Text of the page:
Choose a topic from Vol 3:


Reason proves God's existence
Primitive monotheism
Mystery of God's inner nature
Personality of God
Providence of God and the problem of evil


Immortal destiny of man
Can earth give true happiness?
Do human souls evolve?
Is transmigration possible?
Animal souls
Freedom of will
Free will and faith


Religion and God
The duty of prayer
The mysteries of religion
Can we believe in miracles?

The Religion of the Bible

Historical character of the Gospels
Canonical Books of the Bible
Original Manuscripts
Copyists' errors
Truth of the Bible
New Testament "contradictions"

The Christian Religion

Christianity alone true
Not the product of religious experience
Compared with Buddhism, Confucianism, Mahometanism, Bahaism, etc.,
Rejected by modern Jews
The demand for miracles
The necessity of faith
Difficulties not doubts
Proofs available
Dispositions of unbelievers

A Definite Christian Faith

One religion not as good as another
Changing one's religion
Catholic convictions and zeal
Religious controversy
The curse of bigotry
Towards a solution

The Problem of Reunion

Efforts at the reunion of the Churches
The Church of England as a "Bridge-Church"
Anglicans and the Greek Orthodox Church
The "Old Catholics" of Holland
Reunion Conferences
Catholic Unity
The Papacy as reunion center
Protestant hostility to Catholicism
The demands of charity

The Truth of Catholicism

Necessity of the Church
The true Church
Catholic claim absolute
A clerical hierarchy
Papal Supremacy
Temporal Power
Unity of the Church
Holiness of the Church
Catholicity of the Church
Catholic attitude to converts
Indefectible Apostolicity
Necessity of becoming a Catholic

The Church and the Bible

Catholic belief in the Bible
Bible-reading and private interpretation
Value of Tradition and the "Fathers"
Guidance of the Church necessary

The Dogmas of the Catholic Church

Dogmatic certainty
Credal statements
Faith and reason
The voice of science
Fate of rationalists
The dogma of the Trinity
Creation and evolution
The existence of angels
Evil spirits or devils
Man's eternal destiny
The fact of sin
Nature and work of Christ
Mary, the mother of God
Grace and salvation
The sacraments
Holy Eucharist
The Sacrifice of the Mass
Holy Communion
Marriage and divorce
Extreme Unction
Man's death and judgment
Resurrection of the body
End of the World

Moral Teachings of the Catholic Church

Catholic intolerance
The Spanish Inquisition
Prohibition of Books
Liberty of worship
Forbidden Socieities
Church attendance
The New Psychology
Deterministic philosophy
Marriage Legislation
Birth Prevention
Monastic Life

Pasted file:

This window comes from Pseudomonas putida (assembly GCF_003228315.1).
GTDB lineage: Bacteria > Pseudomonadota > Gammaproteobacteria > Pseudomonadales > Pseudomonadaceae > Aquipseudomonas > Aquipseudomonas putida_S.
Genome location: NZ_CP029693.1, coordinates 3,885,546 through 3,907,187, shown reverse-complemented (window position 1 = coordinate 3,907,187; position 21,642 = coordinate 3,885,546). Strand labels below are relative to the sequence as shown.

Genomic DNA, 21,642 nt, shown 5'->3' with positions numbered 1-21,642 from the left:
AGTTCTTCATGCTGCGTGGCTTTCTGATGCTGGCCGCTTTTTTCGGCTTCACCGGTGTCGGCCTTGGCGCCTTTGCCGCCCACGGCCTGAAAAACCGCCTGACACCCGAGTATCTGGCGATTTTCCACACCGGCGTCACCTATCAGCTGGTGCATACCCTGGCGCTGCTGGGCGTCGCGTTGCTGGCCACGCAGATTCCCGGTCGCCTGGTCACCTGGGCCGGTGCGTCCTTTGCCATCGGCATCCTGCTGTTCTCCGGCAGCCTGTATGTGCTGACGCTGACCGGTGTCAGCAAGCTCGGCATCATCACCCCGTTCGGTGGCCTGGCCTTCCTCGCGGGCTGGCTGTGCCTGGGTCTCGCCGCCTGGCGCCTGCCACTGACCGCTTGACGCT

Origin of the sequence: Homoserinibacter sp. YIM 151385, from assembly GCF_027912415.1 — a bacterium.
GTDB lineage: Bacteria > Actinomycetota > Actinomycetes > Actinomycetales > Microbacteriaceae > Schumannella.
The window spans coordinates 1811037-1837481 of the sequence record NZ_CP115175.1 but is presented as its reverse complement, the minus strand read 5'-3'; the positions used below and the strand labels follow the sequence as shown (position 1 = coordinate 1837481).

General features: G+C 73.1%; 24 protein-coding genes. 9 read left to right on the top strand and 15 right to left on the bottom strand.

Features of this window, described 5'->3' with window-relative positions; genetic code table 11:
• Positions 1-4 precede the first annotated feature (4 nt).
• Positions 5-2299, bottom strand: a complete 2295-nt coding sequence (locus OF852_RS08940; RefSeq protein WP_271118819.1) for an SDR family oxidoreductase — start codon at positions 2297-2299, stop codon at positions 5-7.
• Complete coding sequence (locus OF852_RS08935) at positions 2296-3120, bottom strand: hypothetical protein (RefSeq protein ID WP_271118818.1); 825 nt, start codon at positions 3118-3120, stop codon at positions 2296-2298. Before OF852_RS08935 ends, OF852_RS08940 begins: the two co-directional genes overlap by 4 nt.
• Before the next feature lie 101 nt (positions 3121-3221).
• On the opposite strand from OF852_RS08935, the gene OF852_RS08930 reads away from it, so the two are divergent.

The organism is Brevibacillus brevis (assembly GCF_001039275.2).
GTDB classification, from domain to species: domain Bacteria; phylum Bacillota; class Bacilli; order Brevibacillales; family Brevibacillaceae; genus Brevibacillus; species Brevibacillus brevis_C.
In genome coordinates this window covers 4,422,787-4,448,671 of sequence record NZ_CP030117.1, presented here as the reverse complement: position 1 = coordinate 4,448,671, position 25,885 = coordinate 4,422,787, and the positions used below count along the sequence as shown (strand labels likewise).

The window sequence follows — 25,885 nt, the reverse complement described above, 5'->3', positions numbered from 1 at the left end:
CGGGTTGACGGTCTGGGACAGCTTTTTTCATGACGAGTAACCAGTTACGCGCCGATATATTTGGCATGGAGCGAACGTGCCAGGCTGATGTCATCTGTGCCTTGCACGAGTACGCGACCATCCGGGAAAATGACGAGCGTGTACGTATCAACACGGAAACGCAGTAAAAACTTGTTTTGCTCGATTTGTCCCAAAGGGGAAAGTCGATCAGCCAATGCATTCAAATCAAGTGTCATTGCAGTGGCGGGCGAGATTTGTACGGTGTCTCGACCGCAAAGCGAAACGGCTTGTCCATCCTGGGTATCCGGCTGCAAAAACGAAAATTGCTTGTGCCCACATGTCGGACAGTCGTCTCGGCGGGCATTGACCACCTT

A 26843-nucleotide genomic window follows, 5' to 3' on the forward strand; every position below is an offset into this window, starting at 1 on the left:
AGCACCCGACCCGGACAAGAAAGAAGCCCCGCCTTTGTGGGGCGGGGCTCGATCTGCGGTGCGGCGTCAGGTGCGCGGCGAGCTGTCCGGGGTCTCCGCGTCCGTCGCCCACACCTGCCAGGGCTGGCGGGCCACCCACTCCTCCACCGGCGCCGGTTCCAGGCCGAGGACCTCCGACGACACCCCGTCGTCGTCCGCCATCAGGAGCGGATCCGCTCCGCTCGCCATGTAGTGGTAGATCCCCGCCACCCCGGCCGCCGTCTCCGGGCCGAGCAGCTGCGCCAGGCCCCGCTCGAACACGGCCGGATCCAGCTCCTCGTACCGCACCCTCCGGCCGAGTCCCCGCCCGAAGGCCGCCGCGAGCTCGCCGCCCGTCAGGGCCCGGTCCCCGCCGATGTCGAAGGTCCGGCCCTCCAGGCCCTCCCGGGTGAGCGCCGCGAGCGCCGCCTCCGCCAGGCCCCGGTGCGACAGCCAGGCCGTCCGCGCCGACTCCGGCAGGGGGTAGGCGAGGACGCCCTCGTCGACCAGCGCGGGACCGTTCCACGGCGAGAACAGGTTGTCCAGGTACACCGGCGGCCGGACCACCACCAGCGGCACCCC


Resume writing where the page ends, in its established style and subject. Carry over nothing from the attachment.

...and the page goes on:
Convent Life
Legal defense of murderers
Laywers and divorce proceedings
Judges in Divorce
Professional secrecy

The Church in Her Worship

Why build churches?
Glamor of ritual
The "Lord's Prayer"
Pagan derivations
Liturgical symbolism
Use of Latin
Intercession of Mary and the Saints

The Church and Social Welfare

The Church and Education
The Social Problem
Social Duty of the Church
Catholicism and Capitalism

Historical character of the Gospels

107. I presume you accept the Canonical Gospels as historical because they give general support to one another?

Not entirely. There are other and independent grounds for their historical character. Being historical, of course, general agreement would be one of their notable characteristics.

108. How do you account for the fact that there are other uncanonical writings which give a different version of these affairs?

I account for that by the fact that men wrote them, and gave the different version you mention. If you ask why these men wrote them, I can but say that some did so from rather romantic motives in order to fill in in an imaginative way the brief accounts given in the genuine Gospels; others did so with the evil intention of discrediting the genuine Gospel accounts. Some of the writers of the apocryphal gospels were, therefore, orthodox in faith; others were heretics.

109. Can you quote any reference prior to Irenaeus, 182 A. D., which so much as alludes to the existence of your Gospels?

It would not matter much if I could not. However, I am able to do so. Prior to Irenaeus, Tatian had written his Diatessaron, or Harmony of the Four Gospels, which is certainly a tribute to the existence of those Gospels. Tatian's teacher, Justin Martyr, was quoting the Gospels 30 years before Irenaeus wrote on the subject. Earlier than Justin, Papias had written that the First Gospel was by St. Matthew; and that St. Mark had also written a Gospel. Almost 30 years before Papias, Hermas, in his "Shepherd," had written that the Third Gospel was by St. Luke, and the Fourth by St. John. The Epistle of Barnabas, written nearly 80 years before Irenaeus, contains quotations from St. Matthew's Gospel. St. Luke, who wrote the Acts of the Apostles about the year 63, speaks of his having written a former treatise, clearly referring to the Third Gospel, as all reputable scholars admit.



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